10 found
Sort by:
  1. Richard A. Burgess, Michael Davis, Marilyn A. Dyrud, Joseph R. Herkert, Rachelle D. Hollander, Lisa Newton, Michael S. Pritchard & P. Aarne Vesilind (2013). Engineering Ethics: Looking Back, Looking Forward. Science and Engineering Ethics 19 (3):1395-1404.
    The eight pieces constituting this Meeting Report are summaries of presentations made during a panel session at the 2011 Association for Practical and Professional Ethics (APPE) annual meeting held between March 3rd and 6th in Cincinnati. Lisa Newton organized the session and served as chair. The panel of eight consisted both of pioneers in the field and more recent arrivals. It covered a range of topics from how the field has developed to where it should be going, from identification of (...)
    Direct download (5 more)  
     
    My bibliography  
     
    Export citation  
  2. P. Aarne Vesilind (2010). A Benign Invasion Response. Teaching Ethics 10 (2):91-94.
    No categories
    Direct download (4 more)  
     
    My bibliography  
     
    Export citation  
  3. P. Aarne Vesilind (2002). Vestal Virgins and Engineering Ethics. Ethics and the Environment 7 (1):92-101.
    : Professional engineers are bound by their code of ethics to place paramount the health, safety, and welfare of the public. If the "public" includes future people, then the engineer is also morally responsible for not destroying the supporting environment that will make future generations possible. In this essay I suggest that the present engineering codes of ethics are inadequate in addressing the problem of maintaining environmental quality. Engineers can, while staying well within the bounds of the present codes of (...)
    Direct download (7 more)  
     
    My bibliography  
     
    Export citation  
  4. P. Aarne Vesilind (2001). Commentary On: “The Greening of Engineers: A Cross-Cultural Experience”. Science and Engineering Ethics 7 (1):145-146.
    Direct download (7 more)  
     
    My bibliography  
     
    Export citation  
  5. P. Aarne Vesilind (1999). The Good Engineer. Science and Engineering Ethics 5 (4):437-442.
    So why be a good engineer? There are basically three reasons: 1) possible detection and the harm that dishonorable acts might cause, 2) a common responsibility to the professional engineering community, and 3) a negative impact on one’s own integrity when one behaves badly. But what if, in the face of these arguments, one is still not convinced? I must admit that there appears to be no knock-down ethical argument available to change the mind of a person set on behaving (...)
    Direct download (6 more)  
     
    My bibliography  
     
    Export citation  
  6. Lauren Bartlett, P. Aarne Vesilind & P. Aarne Vesilind (1998). Expediency and Human Health: The Regulation of Environmental Chromium. Science and Engineering Ethics 4 (2):191-201.
    The complexity of chromium chemistry makes it an ideal example of how the Principle of Expediency, first articulated by sanitary pioneer Earle Phelps, can be used in a standard setting. Expediency, defined by Phelps as “the attempt to reduce the numerical measure of probable harm, or the logical measure of existing hazard, to the lowest level that is practicable and feasible within the limitations of financial resources and engineering skill”, can take on negative connotations unless subject to ethical guidance. In (...)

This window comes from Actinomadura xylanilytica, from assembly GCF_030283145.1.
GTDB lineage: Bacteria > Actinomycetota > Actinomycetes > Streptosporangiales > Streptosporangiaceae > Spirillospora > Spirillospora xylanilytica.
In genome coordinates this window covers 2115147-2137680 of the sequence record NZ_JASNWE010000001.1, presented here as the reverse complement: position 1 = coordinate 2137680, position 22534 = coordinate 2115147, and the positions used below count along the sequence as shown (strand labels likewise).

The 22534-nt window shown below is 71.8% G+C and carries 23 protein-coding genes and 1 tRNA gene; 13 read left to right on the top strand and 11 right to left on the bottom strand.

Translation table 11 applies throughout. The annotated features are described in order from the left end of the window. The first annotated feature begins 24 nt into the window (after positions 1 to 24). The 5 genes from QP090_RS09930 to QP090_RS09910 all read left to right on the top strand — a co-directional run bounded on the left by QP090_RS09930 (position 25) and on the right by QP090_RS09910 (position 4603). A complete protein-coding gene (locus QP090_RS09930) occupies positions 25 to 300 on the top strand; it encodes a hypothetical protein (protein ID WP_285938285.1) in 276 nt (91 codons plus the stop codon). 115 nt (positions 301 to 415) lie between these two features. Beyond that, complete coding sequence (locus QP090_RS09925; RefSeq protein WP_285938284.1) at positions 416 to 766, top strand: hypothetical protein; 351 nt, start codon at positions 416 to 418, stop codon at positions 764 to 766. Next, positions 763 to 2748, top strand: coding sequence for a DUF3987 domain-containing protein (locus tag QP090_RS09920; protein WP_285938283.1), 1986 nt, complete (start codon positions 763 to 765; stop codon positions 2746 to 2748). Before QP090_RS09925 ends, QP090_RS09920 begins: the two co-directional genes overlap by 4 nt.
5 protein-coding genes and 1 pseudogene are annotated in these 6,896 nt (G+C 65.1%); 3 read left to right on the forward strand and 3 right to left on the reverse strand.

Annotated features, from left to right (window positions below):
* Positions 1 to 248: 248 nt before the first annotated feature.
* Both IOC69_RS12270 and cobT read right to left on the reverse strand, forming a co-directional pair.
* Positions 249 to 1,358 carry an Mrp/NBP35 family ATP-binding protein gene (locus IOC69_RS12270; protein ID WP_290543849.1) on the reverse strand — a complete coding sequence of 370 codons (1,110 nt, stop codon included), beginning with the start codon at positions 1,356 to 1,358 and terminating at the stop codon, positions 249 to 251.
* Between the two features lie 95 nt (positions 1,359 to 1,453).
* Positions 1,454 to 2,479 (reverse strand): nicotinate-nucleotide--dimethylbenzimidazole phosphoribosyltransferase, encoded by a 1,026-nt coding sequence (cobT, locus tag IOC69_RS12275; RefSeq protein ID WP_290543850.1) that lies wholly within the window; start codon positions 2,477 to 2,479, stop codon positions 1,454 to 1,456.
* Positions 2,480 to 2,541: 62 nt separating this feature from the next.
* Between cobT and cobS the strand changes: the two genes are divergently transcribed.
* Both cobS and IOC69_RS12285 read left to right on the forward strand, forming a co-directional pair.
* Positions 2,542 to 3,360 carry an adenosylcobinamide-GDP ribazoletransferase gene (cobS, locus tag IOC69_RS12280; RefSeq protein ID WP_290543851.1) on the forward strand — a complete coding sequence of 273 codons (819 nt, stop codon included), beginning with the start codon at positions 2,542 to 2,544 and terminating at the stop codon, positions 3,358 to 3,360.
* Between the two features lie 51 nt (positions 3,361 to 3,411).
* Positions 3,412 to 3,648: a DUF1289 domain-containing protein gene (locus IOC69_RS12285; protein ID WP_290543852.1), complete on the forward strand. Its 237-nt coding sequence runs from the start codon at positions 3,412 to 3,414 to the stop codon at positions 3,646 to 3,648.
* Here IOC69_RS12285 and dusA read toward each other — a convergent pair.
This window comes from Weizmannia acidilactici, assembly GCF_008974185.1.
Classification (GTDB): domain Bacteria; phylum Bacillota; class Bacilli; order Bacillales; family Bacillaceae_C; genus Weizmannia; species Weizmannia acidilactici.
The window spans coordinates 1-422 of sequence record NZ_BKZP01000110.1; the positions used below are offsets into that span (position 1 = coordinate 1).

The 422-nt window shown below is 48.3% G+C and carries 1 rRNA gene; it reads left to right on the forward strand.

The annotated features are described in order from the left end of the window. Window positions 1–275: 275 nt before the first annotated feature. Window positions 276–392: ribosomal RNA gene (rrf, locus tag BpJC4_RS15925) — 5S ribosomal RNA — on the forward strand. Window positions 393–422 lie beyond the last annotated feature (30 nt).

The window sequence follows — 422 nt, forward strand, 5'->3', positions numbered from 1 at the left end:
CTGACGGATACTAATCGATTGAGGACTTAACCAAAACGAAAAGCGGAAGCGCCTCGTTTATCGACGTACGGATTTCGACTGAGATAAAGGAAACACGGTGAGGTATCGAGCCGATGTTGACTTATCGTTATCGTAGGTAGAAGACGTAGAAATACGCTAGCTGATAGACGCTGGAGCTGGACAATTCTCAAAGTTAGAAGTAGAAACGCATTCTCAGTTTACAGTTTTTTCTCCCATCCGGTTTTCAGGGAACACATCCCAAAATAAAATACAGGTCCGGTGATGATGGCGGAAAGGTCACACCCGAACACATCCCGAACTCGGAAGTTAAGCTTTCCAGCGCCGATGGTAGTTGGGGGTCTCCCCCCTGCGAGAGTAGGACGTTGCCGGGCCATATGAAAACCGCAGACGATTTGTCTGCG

Direct download (6 more)  
     
    My bibliography  
     
    Export citation  
  7. P. Aarne Vesilind (1998). Engineering, Ethics, and the Environment. Cambridge University Press.
    Engineering is 'the people-serving profession'. The work of engineers involves interaction with clients, other engineers, and the public at large. More than any other profession, their work also directly involves and affects the environment. This book makes the case that engineers have special professional obligations to protect and enhance the environment, and the authors - one, an engineer and the other, a philosopher - seek to provide an ethical basis for these obligations. In exploring these ethical issues, the authors aim (...)
    Direct download  
     
    My bibliography  
     
    Export citation  
  8. P. Aarne Vesilind (1996). There is No Such Thing as Environmental Ethics. Science and Engineering Ethics 2 (3):307-318.
    Engineers and scientists, whose professional responsibilities often influence the natural environment, have sought to develop an environmental ethic that will be in tune with their attitudes toward the non-human environment, and that will assist them in decision making regarding questions of environmental quality. In this paper the classical traditions in normative ethics are explored in an attempt to formulate such an environmental ethic. I conclude, however, that because the discipline of ethics is directed at person-person interactions, ethics as a scholarly (...)
    Direct download (4 more)  
     
    My bibliography  
     
    Export citation  
  9. P. Aarne Vesilind, Richard J. Ellis & Lewis Ricci (1979). Comment. Environmental Ethics 1 (4):379-380.
    Direct download (4 more)  
     
    My bibliography  
     
    Export citation